A simple way to water your plant is by bottom watering. It’s the easiest method of watering any plant, and your plant is able to soak up as much water as it needs. Simply fill your clean sink with about 4 to 6 inches of water and place your plant’s pot in the water sitting upright. Water will get absorbed through the drainage holes in the bottom of your plant’s pot, and after about 10 minutes, you can pull the plant out of the water and let any excess water drain out.
A good thing about your new Wandering Jew plant is that it doesn’t really require fertilizer to grow healthy. It would still benefit from a high-quality fertilizer every once in a while, but only in the spring and summer months. It doesn’t need any fertilizer in the fall or winter, just watering when the top of the soil begins to dry out.
If you do choose to use fertilizer with your plant, choose one that is organic. Your plant will not like any of the chemical fertilizers widely available in hardware stores or plant stores. Any plant store should have high-quality organic options for you to choose from. We highly recommend our own ready-to-use, liquid Indoor Plant Food.
No matter how green your thumb is, every plant will run into a problem every now and then. A couple problems common to Wandering Jew plants are pests and leggy growth. Keep reading to find out about these problems and how to deal with them.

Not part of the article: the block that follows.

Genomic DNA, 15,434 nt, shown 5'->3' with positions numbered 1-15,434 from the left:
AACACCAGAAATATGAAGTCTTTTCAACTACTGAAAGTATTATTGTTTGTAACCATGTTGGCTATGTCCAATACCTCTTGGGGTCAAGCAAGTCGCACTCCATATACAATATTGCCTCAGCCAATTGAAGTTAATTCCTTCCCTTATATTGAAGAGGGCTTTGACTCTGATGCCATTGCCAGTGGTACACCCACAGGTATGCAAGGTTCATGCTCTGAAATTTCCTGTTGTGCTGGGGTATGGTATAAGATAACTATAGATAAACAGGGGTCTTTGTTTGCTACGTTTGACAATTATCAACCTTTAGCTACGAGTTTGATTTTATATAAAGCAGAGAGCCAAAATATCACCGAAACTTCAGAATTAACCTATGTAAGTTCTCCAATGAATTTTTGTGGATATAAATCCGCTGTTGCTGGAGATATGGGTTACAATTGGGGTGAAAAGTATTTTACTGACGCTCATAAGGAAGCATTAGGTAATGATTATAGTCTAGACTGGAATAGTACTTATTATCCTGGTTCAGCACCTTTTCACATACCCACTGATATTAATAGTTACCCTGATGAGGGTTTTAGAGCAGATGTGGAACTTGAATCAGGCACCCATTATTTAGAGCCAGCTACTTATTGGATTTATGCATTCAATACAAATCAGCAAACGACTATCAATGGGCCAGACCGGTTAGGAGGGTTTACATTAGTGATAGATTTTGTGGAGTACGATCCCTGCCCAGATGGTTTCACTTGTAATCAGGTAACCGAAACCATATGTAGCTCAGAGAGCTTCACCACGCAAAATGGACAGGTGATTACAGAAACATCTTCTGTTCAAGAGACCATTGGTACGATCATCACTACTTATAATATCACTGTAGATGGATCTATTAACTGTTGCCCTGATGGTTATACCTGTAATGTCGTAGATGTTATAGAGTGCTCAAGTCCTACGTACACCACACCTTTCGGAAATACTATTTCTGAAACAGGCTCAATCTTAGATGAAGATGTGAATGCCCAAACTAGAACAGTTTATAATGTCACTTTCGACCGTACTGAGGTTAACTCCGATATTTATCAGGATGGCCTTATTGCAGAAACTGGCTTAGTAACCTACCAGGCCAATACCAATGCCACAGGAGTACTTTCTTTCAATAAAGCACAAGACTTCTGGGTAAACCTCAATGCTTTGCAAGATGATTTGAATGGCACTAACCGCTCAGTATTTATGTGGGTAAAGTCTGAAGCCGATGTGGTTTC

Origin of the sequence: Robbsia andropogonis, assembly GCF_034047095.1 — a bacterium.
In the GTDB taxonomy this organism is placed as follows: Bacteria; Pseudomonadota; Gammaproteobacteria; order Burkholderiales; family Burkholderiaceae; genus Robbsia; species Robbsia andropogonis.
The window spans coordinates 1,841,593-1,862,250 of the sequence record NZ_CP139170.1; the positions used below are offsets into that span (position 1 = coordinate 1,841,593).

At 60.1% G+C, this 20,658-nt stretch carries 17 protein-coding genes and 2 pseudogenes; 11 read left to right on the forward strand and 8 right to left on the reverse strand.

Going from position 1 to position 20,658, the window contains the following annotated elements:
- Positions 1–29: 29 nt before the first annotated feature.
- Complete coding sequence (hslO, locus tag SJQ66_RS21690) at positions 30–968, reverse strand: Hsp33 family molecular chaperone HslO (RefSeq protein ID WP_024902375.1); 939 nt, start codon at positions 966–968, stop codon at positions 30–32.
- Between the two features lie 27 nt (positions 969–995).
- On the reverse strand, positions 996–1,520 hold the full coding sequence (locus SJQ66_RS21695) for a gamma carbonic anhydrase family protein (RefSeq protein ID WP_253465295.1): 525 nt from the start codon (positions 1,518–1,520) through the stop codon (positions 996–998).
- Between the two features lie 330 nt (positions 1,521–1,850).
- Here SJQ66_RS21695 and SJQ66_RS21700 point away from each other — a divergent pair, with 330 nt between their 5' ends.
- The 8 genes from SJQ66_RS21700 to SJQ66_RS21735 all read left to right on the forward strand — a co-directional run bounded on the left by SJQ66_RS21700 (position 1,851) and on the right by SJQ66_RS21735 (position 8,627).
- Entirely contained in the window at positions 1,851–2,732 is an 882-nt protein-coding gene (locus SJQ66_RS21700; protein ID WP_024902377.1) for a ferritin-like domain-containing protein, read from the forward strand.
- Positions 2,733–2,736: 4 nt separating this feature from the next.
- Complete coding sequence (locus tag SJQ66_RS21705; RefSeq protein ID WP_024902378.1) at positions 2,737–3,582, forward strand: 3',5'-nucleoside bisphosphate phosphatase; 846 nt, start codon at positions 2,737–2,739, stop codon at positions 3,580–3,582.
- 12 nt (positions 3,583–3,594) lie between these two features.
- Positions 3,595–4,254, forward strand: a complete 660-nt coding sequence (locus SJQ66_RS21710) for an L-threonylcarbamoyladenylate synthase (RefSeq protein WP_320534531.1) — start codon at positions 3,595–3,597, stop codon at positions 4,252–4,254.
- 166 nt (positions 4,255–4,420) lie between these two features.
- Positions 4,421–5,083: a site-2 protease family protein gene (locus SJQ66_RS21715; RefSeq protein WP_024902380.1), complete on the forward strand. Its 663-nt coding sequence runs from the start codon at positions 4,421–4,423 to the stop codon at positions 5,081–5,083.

A few of the most common pests that want to bother your plant (and you!) are going to be spider mites, aphids, and gnats. If you notice any of these pests around your plant or in your home, you’ll want to use neem oil to get rid of them and protect your plant. Even a small infestation can cause dramatic damage, especially on a newly propagated plant.
To use neem oil, simply spray it on your plant as soon as you see any sign of these pests. Reapply as needed, and enjoy your pest-free plant.
Leggy growth is when the plant is growing longer than it should. This creates problems with the stem and can even cause your plant to die if it’s not taken care of when it’s first noticed. If your plant starts to look leggy, it means your plant is having to try too hard to get enough light.
There is a rather simple fix for this problem: your plant needs a new place to grow that gives it more natural light without too much direct sunlight. You may need to trim away some of the legginess, just make sure not to trim off all its leaves.
FAQ: How to Propagate Tradescantia Zebrina
Can you propagate wandering Jew from a leaf?
Propagation from a stem is the recommended method, giving you better chances of your propagated plant surviving. Propagation from a leaf is not impossible, but it is significantly harder to achieve a healthy plant when using a leaf as opposed to a stem.
Is a Wandering Jew plant a succulent?
Yes! Wandering Jew plants prefer a slightly different environment than most succulents, but they are still classified as a succulent. This is part of the reason they don’t require as much water or fertilizer during the fall and winter months.
Propagating Wandering Jew Final Thoughts
Propagating a Wandering Jew plant is a pretty simple process that even beginner plant owners can do. It’s well worth it to propagate your own plants; who doesn’t want as many clones of the same plant as you want in your home?
Don’t forget to collect the tools you’ll need before you begin, and have fun!
Looking for more houseplant info? We highly recommend our super informative (and FREE!) Houseplants for Beginners Webinar. Check out our community of other plant lovers in our Facebook group. And if you’re looking for handy go-to reference for all your houseplant needs, check out our Houseplants for Millennials book.